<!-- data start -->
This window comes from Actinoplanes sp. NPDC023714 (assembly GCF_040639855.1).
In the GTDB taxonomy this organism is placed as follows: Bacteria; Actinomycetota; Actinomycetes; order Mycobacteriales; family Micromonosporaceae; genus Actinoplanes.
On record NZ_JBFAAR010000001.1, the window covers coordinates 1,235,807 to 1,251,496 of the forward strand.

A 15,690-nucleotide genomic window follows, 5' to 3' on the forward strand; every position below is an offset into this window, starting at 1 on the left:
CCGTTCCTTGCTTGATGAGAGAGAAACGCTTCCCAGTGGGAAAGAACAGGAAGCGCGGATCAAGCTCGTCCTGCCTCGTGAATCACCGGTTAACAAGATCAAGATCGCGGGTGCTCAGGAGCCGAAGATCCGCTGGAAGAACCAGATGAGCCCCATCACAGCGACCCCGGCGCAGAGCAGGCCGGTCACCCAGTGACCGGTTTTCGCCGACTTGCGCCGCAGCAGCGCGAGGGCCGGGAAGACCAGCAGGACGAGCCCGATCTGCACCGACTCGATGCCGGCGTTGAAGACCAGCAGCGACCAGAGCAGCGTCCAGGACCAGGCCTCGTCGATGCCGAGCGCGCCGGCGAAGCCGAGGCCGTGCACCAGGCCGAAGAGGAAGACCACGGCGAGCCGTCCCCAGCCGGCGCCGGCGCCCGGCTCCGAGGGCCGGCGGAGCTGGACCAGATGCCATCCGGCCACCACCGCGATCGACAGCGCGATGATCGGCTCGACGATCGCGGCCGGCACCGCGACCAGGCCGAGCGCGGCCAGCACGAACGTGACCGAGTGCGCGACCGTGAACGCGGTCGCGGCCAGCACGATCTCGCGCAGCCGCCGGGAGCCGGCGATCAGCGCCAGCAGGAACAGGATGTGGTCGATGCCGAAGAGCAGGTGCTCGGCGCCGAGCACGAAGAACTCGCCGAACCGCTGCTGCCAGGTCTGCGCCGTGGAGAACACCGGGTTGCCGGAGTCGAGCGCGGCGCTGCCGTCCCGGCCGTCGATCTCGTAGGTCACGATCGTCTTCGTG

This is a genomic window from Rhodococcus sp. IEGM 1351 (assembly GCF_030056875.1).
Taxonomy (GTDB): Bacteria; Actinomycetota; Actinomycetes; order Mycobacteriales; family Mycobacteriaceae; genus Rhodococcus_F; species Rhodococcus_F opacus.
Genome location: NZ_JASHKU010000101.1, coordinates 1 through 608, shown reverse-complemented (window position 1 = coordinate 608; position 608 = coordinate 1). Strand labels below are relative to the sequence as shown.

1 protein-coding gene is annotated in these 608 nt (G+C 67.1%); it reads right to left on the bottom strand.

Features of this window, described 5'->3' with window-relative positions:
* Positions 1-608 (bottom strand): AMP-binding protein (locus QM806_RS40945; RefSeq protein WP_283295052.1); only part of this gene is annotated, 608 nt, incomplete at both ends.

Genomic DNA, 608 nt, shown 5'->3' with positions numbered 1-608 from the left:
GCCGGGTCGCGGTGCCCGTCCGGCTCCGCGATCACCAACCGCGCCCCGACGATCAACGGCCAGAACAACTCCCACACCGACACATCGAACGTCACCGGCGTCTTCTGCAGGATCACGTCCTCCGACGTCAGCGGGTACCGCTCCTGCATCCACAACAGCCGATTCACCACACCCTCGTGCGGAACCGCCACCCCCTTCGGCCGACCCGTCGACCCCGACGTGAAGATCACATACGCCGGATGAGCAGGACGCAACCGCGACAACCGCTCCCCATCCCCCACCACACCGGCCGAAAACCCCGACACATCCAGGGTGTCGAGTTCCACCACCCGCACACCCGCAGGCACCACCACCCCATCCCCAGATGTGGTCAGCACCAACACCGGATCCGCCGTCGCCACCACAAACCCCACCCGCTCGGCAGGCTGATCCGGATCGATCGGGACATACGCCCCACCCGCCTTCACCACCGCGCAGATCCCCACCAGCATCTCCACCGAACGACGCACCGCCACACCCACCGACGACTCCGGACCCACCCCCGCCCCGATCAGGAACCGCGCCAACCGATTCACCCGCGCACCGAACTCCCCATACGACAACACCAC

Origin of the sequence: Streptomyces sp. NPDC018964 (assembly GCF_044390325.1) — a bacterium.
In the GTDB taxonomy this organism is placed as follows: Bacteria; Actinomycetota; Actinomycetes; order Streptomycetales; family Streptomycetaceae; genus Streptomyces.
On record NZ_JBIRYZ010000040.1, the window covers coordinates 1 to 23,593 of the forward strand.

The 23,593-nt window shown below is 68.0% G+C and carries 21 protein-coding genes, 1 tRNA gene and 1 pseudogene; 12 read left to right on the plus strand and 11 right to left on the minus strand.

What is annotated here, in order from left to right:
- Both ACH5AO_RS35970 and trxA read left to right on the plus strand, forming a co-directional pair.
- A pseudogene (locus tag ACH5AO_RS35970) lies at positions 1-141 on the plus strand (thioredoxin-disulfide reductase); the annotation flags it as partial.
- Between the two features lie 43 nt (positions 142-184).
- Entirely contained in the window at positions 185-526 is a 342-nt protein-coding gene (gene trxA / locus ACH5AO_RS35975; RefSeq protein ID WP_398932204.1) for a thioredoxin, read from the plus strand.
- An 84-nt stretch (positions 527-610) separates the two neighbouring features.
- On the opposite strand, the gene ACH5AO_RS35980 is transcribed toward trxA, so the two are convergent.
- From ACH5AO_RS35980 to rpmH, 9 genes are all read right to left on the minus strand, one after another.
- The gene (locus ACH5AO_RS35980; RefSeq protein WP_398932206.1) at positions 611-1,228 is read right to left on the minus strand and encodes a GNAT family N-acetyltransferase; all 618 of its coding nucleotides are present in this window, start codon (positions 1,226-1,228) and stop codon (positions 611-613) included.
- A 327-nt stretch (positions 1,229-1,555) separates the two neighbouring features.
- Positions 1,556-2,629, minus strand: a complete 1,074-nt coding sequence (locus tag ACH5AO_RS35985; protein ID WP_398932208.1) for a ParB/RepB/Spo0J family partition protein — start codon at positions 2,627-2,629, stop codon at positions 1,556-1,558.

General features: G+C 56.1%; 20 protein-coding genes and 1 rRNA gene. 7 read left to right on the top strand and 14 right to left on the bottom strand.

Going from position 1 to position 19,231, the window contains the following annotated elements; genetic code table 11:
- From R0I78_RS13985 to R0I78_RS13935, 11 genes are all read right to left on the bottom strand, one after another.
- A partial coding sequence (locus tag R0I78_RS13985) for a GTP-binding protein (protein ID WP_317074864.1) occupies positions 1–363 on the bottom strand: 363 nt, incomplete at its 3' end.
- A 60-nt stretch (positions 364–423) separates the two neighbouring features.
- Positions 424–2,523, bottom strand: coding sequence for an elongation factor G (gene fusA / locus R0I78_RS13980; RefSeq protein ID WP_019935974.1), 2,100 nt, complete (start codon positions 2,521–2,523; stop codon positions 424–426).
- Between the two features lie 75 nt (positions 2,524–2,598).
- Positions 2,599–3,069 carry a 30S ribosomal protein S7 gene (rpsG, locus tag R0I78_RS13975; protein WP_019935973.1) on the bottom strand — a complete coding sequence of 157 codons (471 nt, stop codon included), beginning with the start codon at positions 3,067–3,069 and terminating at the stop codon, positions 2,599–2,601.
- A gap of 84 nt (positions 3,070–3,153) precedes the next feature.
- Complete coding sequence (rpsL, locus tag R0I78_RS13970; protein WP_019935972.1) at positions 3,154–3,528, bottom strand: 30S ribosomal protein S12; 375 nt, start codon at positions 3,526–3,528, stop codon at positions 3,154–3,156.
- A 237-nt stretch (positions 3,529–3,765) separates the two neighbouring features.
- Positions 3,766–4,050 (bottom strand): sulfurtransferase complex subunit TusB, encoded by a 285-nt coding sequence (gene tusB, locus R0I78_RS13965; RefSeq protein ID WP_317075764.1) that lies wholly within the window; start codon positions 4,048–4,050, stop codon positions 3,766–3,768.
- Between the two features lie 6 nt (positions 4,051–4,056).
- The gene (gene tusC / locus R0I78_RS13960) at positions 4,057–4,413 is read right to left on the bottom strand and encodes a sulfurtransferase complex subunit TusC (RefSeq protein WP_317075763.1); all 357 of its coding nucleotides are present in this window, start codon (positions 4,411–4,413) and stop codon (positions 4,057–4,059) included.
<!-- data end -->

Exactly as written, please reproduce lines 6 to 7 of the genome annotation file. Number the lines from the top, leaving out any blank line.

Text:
This is a genomic window from Rhodococcus sp. IEGM 1351 (assembly GCF_030056875.1).
Taxonomy (GTDB): Bacteria; Actinomycetota; Actinomycetes; order Mycobacteriales; family Mycobacteriaceae; genus Rhodococcus_F; species Rhodococcus_F opacus.